Ivestigations, mainly reliant on electronic tracking, eventually led them to a residence the courier shared with his brother at Abbottabad. The mansion, set on a hilltop, ringed by 12ft-high reinforced concrete walls topped with razor wire, had been built in 2005 at a cost of $1m, 10 times more than other properties in the area. It did not, however, have either telephone or internet connection – seen as a counter-surveillance measure.


The fact that nothing has evidently happened since to the third parties involved, including the man who purchased the property, tells me that everyone signed off of this a long time ago, and that the corporate media has no interest in chasing down this back story.

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Response to Lurks Often (Reply #7)

Tue Feb 28, 2012, 12:47 PM

15. The retired General is most probably Musharraf

Indian intelligence agency RAW has been providing details of Pakistani involvement in Taliban and Al Q'aeda for years but all such info fell on deaf years. Duplicitous Pakistani leaders had GWB and the State Department conned to no end. They are still doing it and mostly getting away with it.

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Response to cosmicone (Reply #15)

Tue Feb 28, 2012, 01:14 PM

17. Yes, that's possible. It would have to be someone very high in the Pak chain-of-command.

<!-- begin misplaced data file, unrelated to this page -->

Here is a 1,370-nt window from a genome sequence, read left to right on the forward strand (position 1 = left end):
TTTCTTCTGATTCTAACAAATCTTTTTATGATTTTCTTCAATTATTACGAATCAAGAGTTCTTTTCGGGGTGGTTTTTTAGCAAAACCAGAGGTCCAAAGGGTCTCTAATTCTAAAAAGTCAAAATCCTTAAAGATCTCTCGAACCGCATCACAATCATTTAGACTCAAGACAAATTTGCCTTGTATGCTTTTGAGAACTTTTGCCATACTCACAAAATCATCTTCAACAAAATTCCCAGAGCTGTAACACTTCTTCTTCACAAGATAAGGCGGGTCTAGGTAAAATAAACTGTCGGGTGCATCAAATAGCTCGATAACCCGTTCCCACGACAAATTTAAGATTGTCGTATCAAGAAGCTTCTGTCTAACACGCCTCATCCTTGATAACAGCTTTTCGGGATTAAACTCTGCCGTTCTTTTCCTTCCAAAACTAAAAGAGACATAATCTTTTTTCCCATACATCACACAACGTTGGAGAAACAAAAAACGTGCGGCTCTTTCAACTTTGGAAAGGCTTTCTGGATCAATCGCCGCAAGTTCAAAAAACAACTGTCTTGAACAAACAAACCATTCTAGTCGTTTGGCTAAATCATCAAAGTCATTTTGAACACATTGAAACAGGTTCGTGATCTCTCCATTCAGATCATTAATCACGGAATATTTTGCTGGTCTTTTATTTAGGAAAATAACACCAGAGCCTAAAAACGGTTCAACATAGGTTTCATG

It was Musharraf who had AQ Khan under "house arrest" from 2004-09.

http://news.bbc.co.uk/2/hi/south_asia/8226124.stm and http://www.nytimes.com/2009/02/07/world/asia/07khan.html

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Response to leveymg (Reply #17)

Tue Feb 28, 2012, 03:27 PM

20. How high do you want to go?

As high as Mahmud Ahmed?

How about Mahmud's buddy, Porter Goss?

How about Porter's buddy, Dick Cheney?

How about Dick's buddy, Karl Rove?

How about Karl's buddy, Grover Norquist?

And how about Grover's buddy, Jack Abramoff?

Somehow, when one goes that high, one reaches the dungeon.

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Response to sofa king (Reply #20)

Tue Feb 28, 2012, 05:55 PM

25. That would be the mother node, wouldn't it?

That must've been quite a breakfast (Ahmed-Goss), one of several such power breakfasts served that morning in DC.